Points of View in Writing
There are three different points of view that can be used in writing: first person, second person, and third person. In academic writing, the third person point of view is usually clearer and allows a writer to come across as more credible. Due to this and other reasons, the third person point of view is considered the best in academic writing.
First person occurs primarily through the use of the pronoun “I.” This is the point of view used when a writer is writing about himself. There may be times when it is okay to incorporate personal examples into an essay, and if so, the first person will be used. However, it is generally best to avoid referring to yourself, as the writer. Statements like “I believe” or “I think” tend to weaken writing and are better when written in the third person. (example: “The U.S. government needs to pass this law” is better and stronger than “I believe the U.S. government needs to pass this law.”)
Second person involves the use of the pronoun “you” to refer to the reader. There are few times to use the second person in academic writing, as it can alienate the reader. Let’s look at the following example:
- All beginning college students should learn how to write well. Doing so will allow you to do better in school, and you will receive better grades.
Notice the shift that occurred from the first sentence, which is written in the third person, to the second sentence, which is written in the second person. This second sentence alienates readers who are not beginning college students since the information does not pertain to them. However, if the second sentence is written in the third person, even people who are not beginning college students can keep reading and learn from the essay:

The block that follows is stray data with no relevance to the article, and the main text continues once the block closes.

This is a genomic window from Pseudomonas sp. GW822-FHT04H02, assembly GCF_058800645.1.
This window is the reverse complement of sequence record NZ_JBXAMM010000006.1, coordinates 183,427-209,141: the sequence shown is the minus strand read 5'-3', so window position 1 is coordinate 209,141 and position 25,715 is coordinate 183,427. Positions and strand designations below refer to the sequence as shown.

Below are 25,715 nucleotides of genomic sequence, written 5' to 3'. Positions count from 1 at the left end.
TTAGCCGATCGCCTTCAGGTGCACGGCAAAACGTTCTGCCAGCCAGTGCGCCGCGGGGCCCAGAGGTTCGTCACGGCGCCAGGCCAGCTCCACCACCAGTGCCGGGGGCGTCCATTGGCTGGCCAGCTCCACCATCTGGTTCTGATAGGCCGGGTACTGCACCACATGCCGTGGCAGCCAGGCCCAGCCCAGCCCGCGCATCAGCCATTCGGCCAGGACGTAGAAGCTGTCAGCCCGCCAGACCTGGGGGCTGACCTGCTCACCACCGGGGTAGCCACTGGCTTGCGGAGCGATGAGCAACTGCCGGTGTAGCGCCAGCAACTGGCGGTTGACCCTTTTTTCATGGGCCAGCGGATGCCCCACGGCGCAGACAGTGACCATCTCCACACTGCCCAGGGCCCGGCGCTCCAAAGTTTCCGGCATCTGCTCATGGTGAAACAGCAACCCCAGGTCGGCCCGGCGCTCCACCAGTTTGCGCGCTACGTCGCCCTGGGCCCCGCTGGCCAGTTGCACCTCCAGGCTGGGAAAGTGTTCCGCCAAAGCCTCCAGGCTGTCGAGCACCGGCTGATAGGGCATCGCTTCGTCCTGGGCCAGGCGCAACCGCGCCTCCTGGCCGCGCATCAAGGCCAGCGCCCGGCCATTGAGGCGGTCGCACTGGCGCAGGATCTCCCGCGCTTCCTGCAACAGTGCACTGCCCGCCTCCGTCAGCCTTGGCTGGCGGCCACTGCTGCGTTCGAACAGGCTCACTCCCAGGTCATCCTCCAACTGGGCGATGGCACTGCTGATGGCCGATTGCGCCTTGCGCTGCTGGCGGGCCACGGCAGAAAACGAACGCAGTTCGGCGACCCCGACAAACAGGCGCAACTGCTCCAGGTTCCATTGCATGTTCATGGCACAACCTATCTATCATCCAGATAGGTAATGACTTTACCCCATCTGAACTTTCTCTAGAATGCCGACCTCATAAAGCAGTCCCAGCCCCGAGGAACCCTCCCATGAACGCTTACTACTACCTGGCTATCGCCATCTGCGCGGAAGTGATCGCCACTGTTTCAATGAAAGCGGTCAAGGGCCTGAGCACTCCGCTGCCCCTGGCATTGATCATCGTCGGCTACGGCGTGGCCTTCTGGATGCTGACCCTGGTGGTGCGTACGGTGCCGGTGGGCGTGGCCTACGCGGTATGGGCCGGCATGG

- Revised: All beginning college students should learn how to write well. Doing so will allow them to do better in school and receive better grades.
Third Person involves directly stating who is being written about without using the words I, me, we, us, or you. In the example above, the use of both college students and they keeps this writing in the third person.
To clarify, here are examples of sentences written in the various points of view:
First person: I should learn how to write well.
Second person: You should learn how to write well.
Third person: College students should learn how to write well.
As mentioned earlier, most academic essays should be written almost entirely in the third person. The second person should be avoided, and the first person should only be used when using personal examples that help support claims made in the essay. In addition to enhancing credibility, another reason to write primarily in the third person is because frequent changes in point of view can create confusion for the reader.
Differences Between First and Third Person
Personal Writing, such as for a reflective essay, or a "personal response" discussion posting, can be written in the first person (using "I" and "me"), and may use personal opinions and anecdotes as evidence for the point you are trying to make. All other Ashford papers (Exposition, Persuasion, and Research Papers) should generally be written in third person, and should use only credible academic sources to support your argument.
EXAMPLES OF FIRST AND THIRD PERSON WRITING
First person example (only acceptable for personal writing)I think Shakespeare's play Hamlet is about the relationships between family members. I really liked the play, and in some ways the characters reminded me of my own family.
Third person correction (appropriate for all other academic writing)Shakespeare's play Hamlet deals with the relationships between family members. In Examining Hamlet, Arnold Latimer describes these relationships as "conflicted" (2005, pg. 327).
Explanation:In the second example, the pronouns "I" and "me" have been omitted, and academic sources are used as evidence.
First person example (only acceptable for personal writing)The theory of learning that I relate to the most is Bandura's social cognitive theory. This is the theory that you can learn to do things by observing others. I know this theory is true because I learned how to fix cars by watching my dad over many years.
Third person correction (appropriate for all other academic writing)Albert Bandura's social cognitive theory is based on the idea that people can acquire knowledge by observing others through social interaction. This theory was demonstrated through Bandura's "Bobo Doll" experiment (1961).
Explanation: In the second examples, the focus is on objective facts, rather than on what "I" think, and academic sources are used as evidence.